EGFR doesn’t predict outcomes in lung cancer

Posted by Samantha Powell on January 25th, 2013 | No comments

EGFR doesn’t predict outcomes in lung cancer

Delicia Honen Yard

January 25, 2013

Mutation in the epidermal growth factor receptor (EGFR) gene is not a prognostic factor in persons with non-small cell lung cancer (NSCLC) who have undergone surgical resection or who have received conventional therapies to fight a recurrence, researchers have discovered. However, after disease recurrence, the treatment with EGFR tyrosine kinase inhibitors (TKIs) may prolong survival.

As the investigators noted in Journal of Thoracic Oncology (2013;8[2]:171-178), the presence of mutation in the EGFR gene is known as a predictive marker for the response to EGFR TKI treatment. Whether these EGFR mutations are prognostic factors for NSCLC is debatable, however.

To explore this issue, the research team analyzed survival among persons with NSCLC whose EGFR mutation status had been tested. The pathologic cell types of the men and women whose samples were studied were squamous cell carcinoma in 227 patients and adenocarcinoma in 636 patients.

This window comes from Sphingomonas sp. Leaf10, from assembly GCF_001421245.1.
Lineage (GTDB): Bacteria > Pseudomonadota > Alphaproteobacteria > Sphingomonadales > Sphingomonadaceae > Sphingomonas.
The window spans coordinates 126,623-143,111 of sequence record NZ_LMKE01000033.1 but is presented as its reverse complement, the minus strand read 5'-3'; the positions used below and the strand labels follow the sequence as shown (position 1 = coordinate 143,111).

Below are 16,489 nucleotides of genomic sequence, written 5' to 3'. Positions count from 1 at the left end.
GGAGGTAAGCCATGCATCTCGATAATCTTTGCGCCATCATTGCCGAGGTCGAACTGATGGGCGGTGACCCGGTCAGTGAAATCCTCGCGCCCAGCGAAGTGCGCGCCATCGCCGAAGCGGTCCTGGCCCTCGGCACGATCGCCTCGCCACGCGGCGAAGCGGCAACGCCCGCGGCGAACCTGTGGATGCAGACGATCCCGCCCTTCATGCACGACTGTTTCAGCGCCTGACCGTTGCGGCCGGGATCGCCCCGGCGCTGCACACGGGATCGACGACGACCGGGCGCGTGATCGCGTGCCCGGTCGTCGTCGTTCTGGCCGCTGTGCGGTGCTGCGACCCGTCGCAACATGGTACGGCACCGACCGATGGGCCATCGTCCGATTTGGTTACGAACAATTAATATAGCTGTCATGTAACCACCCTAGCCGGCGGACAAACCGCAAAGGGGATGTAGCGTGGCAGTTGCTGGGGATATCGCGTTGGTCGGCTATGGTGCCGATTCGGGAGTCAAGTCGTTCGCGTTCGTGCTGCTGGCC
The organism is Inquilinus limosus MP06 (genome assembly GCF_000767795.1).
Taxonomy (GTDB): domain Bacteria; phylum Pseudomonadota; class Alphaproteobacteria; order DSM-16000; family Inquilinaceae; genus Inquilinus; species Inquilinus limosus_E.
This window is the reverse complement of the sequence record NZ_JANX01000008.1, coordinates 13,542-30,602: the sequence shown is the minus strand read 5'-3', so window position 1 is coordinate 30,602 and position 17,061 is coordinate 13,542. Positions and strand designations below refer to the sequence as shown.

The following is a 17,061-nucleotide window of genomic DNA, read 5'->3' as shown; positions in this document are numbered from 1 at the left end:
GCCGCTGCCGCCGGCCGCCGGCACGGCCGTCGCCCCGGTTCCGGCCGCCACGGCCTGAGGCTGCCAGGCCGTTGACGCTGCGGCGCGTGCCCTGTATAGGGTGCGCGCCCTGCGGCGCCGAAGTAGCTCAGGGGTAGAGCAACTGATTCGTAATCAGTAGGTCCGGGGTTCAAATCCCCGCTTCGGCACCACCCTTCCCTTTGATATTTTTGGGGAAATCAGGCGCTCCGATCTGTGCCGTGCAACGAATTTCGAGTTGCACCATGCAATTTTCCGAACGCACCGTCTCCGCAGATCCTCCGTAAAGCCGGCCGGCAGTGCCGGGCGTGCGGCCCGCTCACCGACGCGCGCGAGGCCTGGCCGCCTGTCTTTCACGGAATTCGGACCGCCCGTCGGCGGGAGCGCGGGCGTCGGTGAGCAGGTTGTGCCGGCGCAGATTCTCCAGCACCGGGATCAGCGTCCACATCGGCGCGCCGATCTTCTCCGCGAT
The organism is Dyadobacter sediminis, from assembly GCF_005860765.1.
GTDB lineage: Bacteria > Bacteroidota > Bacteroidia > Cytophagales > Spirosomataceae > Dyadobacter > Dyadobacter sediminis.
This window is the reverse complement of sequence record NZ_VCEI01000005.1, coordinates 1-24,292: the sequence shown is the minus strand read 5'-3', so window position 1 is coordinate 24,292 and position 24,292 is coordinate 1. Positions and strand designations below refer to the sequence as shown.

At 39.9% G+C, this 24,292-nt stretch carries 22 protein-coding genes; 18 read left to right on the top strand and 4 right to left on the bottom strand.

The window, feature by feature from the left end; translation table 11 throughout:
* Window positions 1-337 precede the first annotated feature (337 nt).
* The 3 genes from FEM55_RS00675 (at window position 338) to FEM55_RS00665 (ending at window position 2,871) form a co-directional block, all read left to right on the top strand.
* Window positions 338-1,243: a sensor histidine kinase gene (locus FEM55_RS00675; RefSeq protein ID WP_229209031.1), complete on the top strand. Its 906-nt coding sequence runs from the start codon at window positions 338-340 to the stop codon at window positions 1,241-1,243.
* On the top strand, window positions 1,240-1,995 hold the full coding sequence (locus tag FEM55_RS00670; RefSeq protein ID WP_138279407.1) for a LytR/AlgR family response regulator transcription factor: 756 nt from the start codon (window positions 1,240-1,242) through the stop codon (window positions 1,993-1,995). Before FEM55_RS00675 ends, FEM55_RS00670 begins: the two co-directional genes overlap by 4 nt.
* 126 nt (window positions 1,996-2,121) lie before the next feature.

EGFR mutations were detected in 354 persons, and were frequently observed in adenocarcinoma in younger, early-stage, female never-smokers. Bronchioloalveolar carcinoma pattern and the presence of EGFR mutation showed better long-term survival in univariate analysis of this subset of patients. But EGFR mutation did not remain a significant prognostic factor in multivariate analysis; only age, pathologic stage, and smoking status did.

Pathologic stage was the only independent prognostic factor in recurrence. After recurrence, smoking status was the only significant risk factor that affected survival. However, patients with EGFR mutation who used EGFR TKIs survived longer than did patients who received conventional chemotherapy.

“The clinical observation that patients with EGFR mutation seem to survive longer may be because EGFR mutation is more frequently associated with other significant prognostic factors, such as age, stage, or smoking status,” wrote the authors. “On the basis of our results, the pathologic stage seems to affect the prognosis by influencing the cancer recurrence, and smoking status seems to be the most important prognostic factor for overall survival.”

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